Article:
Venture firms have been buying stock on secondary markets in quasi-public companies for some time. This means they’re buying stock from other stockholders, not investing money into the company. They’re doing it because they think the stock is cheap and there are still venture level returns to be made. And they’re also doing it for marketing purposes, to put the cherished company logo up on their website as a portfolio investment.
Andreessen Horowitz also does this – their investments in both Facebook and Twitter were both secondary market transactions. Both companies are listed prominently on their portfolio page.
Kleiner Perkins also lists Facebook as an investment on it’s Digital Growth Fund page, although it takes a bunch of clicks to get there. Their main portfolio page does not list Facebook. The firm bought shares in the secondary market.
Competitor venture capitalists hate this – a portfolio page listing a Facebook investment could mean a late stage secondary deal made without the knowledge of Facebook, or it could mean a very early investment at a $100 million valuation (Accel, in that case) when everyone thought you were crazy for putting money behind a Harvard dropout.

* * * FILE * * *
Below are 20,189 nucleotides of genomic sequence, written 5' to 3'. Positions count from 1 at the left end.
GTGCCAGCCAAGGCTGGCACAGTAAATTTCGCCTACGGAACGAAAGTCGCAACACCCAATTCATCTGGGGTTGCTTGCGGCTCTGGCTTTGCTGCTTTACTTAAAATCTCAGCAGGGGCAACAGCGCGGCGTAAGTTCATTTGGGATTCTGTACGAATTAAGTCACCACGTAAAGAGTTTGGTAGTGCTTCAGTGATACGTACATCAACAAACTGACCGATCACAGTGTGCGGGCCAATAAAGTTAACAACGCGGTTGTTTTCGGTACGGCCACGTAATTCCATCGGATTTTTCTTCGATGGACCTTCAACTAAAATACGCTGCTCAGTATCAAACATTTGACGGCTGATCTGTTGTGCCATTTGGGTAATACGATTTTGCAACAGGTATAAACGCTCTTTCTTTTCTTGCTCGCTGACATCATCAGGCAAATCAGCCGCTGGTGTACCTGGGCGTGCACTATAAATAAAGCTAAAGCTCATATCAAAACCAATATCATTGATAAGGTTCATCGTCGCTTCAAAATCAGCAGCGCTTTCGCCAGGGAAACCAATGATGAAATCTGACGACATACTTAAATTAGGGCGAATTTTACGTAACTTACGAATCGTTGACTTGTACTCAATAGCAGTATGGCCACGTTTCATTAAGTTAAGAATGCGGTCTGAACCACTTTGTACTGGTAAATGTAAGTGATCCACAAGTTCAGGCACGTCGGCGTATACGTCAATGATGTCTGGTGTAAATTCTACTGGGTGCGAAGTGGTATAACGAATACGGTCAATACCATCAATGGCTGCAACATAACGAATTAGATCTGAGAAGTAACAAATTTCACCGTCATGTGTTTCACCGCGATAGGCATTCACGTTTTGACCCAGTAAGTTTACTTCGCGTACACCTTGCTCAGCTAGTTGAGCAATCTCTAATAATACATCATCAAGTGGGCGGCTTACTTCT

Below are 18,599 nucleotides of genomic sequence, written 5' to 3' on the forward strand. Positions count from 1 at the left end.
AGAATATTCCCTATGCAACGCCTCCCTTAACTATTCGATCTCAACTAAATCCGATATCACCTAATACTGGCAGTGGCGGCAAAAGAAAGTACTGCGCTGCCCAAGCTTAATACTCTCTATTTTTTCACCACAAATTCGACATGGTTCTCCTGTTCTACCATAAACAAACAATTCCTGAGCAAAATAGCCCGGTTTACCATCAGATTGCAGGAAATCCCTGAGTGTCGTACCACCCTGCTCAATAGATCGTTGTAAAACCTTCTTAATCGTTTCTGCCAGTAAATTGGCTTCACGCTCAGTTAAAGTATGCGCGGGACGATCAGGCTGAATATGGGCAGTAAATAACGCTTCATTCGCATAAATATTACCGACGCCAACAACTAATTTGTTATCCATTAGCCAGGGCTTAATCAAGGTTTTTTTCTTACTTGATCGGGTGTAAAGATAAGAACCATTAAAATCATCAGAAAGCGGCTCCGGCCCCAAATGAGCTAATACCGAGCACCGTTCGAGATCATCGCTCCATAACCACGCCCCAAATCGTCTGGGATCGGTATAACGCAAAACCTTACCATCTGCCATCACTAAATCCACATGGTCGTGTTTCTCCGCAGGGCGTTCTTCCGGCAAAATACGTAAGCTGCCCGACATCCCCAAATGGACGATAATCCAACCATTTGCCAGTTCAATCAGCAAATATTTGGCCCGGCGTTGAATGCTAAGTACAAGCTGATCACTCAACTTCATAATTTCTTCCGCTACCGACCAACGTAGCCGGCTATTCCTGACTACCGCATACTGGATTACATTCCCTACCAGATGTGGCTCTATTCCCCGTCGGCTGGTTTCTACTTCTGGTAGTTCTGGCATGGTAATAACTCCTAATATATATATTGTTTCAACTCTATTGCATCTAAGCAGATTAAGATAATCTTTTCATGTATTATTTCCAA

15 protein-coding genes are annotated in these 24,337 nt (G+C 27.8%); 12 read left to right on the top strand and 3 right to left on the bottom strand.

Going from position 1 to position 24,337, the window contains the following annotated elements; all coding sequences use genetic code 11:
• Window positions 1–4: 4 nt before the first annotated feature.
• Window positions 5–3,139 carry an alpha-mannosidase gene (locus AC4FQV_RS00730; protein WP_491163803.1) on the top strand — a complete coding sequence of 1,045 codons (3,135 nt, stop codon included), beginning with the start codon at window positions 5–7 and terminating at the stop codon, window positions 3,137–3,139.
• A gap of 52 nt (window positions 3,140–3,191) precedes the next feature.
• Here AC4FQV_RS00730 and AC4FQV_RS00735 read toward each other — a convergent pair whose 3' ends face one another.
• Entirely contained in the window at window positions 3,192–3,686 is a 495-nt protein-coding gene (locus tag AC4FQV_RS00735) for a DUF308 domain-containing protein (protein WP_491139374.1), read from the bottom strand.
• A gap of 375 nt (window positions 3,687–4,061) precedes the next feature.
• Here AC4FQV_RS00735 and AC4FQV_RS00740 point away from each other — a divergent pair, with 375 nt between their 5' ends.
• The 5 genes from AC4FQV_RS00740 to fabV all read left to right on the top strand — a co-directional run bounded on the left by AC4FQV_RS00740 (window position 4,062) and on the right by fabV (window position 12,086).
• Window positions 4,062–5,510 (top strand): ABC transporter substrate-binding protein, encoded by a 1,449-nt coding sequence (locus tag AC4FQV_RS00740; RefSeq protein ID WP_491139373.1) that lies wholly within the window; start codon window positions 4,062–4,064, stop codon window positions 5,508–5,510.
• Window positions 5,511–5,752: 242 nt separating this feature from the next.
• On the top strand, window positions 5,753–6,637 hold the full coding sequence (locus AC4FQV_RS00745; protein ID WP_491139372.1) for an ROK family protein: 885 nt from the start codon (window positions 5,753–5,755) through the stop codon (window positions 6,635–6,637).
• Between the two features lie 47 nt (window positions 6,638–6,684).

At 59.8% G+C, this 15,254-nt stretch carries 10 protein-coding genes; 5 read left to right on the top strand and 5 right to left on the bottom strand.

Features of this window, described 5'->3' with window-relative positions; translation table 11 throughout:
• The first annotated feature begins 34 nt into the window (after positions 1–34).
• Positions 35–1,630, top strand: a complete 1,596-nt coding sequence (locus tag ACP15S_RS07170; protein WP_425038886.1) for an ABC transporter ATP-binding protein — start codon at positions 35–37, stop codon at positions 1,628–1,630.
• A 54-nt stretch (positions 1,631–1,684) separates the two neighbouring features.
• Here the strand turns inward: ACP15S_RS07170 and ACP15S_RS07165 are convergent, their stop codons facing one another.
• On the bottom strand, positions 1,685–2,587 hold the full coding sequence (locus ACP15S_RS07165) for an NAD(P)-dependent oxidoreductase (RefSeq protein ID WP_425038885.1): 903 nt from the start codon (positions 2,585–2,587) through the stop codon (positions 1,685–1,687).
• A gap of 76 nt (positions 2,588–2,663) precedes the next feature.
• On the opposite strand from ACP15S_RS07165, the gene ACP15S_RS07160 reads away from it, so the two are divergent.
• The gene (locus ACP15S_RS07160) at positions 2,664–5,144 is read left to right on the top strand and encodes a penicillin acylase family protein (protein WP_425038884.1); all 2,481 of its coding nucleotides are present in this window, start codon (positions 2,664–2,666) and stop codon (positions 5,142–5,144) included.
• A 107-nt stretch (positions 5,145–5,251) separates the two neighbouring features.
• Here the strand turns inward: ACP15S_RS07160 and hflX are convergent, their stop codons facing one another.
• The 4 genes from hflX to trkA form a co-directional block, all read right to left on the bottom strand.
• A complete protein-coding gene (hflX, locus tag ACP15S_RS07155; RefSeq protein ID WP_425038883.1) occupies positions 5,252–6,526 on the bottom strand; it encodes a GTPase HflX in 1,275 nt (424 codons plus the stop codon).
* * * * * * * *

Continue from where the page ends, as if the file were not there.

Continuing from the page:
Sarah Lacy wrote a post on TechCrunch earlier this year (with a really handy chart) showing which firms invested in which companies when and at what valuations. It really shows how much of a difference there is.
This is inside baseball, but most of the really interesting stuff is inside baseball, in my opinion. So when you see Roelof Botha at Sequoia Capital talking about the issue publicly on Twitter (see image above), that’s what’s really going on. Marketing, positioning, and future deal flow. As well as genuine frustration about what the ground rules are for VCs.
Disclosure – every venture firm mentioned in this post (or their individual partners), except Elevation Partners, is an investor in CrunchFund. I keep meaning to put up a website showing all of their logos.